Have you recently been introduced to the wonderful and strange world of Twin Peaks? Maybe you just need something to keep you distracted while you wait for a new episode from the revival? Well, I have good news for you! After #TwinPeaks changed the game for television back in the '90s, its influence trickled down into other programs. For those needing some more content involving quirky towns, murder mysteries and a little surrealism — here are five series to put in your queue immediately:
Broadchurch is an British drama revolving around two detectives played by Olivia Coleman and David Tennant (The tenth Doctor, for all you Whovians). Together they try to solve the murder of 11-year-old Danny Latimer. Their journey is accompanied by breathtaking cinematography and a solid supporting cast with their own unique arcs. The show never dabbles in surrealism, but the close-knit town is a definite reflection of the Twin Peaks, WA.
2. Wayward Pines
Wayward Pines follows a secret service detective investigating the disappearance of two agents in a small Idaho town. Once he arrives, he realizes that he's imprisoned in the town and an escape would be a deadly risk. Be ready for a genre mix of thriller, mystery and science fiction. The series is actually based on a book trilogy by Blake Crouch, and the novels would also be a nice go-to if you have a craving for more eerie small towns.
If you haven't already binged the CW's recent hit, Riverdale, then stroll on over to Netflix. It's basically what would happen if Archie met Twin Peaks. Season 1 asks who killed Jason Blossom, much like how Twin Peaks asked who killed Laura Palmer. The writers take the wholesome town of Riverdale from the comics and peel away the layers to reveal a grittier reality beneath, all while still maintaining some humor and adventure. Oh, and the show includes Twin Peaks alum Mädchen Amick (Shelly the waitress) as Alice Cooper, and she is amazing.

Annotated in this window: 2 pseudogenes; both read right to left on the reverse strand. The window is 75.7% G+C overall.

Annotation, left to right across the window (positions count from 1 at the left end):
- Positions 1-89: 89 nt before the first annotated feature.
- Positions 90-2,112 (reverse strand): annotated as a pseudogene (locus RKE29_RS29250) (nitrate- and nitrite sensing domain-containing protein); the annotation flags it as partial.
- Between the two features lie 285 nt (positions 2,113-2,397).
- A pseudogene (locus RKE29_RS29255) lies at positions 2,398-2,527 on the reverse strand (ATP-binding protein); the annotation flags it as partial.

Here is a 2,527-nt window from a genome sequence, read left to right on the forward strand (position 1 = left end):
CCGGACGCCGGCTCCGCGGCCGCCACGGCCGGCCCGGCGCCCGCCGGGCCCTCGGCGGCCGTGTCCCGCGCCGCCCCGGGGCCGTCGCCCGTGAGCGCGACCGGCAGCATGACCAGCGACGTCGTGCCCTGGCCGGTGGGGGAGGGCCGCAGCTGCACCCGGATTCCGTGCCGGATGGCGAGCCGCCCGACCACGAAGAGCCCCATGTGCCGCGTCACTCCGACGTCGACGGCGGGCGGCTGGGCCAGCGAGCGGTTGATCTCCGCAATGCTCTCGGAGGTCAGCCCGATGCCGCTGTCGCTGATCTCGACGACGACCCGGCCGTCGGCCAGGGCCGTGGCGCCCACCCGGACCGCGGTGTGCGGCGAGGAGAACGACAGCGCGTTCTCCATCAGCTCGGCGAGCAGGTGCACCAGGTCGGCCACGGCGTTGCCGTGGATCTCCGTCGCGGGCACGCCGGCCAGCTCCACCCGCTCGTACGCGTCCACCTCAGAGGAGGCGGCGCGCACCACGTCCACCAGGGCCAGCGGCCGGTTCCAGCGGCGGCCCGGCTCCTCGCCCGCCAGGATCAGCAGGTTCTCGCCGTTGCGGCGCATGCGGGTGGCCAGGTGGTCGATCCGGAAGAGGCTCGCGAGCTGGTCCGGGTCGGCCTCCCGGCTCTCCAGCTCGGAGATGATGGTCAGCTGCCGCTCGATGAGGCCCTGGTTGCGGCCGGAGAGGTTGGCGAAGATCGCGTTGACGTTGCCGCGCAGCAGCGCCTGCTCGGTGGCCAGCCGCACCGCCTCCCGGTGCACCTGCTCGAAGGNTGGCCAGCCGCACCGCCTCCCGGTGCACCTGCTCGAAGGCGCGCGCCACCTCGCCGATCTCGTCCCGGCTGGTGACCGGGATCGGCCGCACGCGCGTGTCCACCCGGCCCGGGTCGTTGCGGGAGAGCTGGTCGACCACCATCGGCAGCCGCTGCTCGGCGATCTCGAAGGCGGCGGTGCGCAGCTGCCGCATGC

4. True Detective
In the first season, two homicide detectives (played by Mathew McConaughey and Woody Harrelson) find a nude female corpse with antlers strapped to her head, and go searching for the man behind the murder. The show hones into the surreal atmosphere and gritty side of David Lynch's drama. It's closer to the Twin Peaks prequel film Fire Walk With Me than the show in how it steps away from the lighthearted, quirky town and dives down into a rabbit hole full of rough edges and dark mysteries.
Set in the depression-era Dust Bowl, this series follows a character named Ben who has strange healing powers and surrealistic dreams that send him on a trail to find a man he crossed paths with years beforehand. The show was canceled after two seasons but features another Twin Peaks alum, Michael J. Anderson, and is a slow burn sprinkled with quirky surrealism. If you adored the odd mix of characters and Black Lodge members in Twin Peaks then you'll fall in love with this cast fairly quick. Don't be fooled by the colorful aesthetic, the show knows just when to shroud itself in darkness, and it does it well.
6. The Killing
Based on the Danish television series, Forbrydelsen (The Crime), this drama uncovers the murder of a teenager named Rosie Larson (the Laura Palmer). In the spirit of Twin Peaks, the series illustrates the ripple effect a murder has on not just the family, but the community as a whole. If you had an adrenaline rush with the ongoing investigation of Laura Palmer than you'll need to binge this one. This series definitely puts the detective aspect first and is complimented by high stakes and terrific acting.
If the Black Lodge is what draws you to Twin Peaks then Legion might be your next binge. While this is a superhero series set in the X-Men universe, Legion is a bit more trippy than its cinematic connections. It includes vivid visions, an angry boy with a paper mache head and a devil with yellow eyes that all seem to follow the lead wherever he goes. The entire show is quite surreal and does kind of feel like what would happen if David Lynch decided to make a superhero film.
Of course, if you want more of David Lynch's specific style then I recommend his films like Lost Highway or Mulholland Drive. While you're waiting to learn the fate of Dale Cooper, brew some coffee, grab a slice of pie and curl up with one of these binge-worthy programs!
Which of these shows do you think has the strongest parallels to Twin Peaks?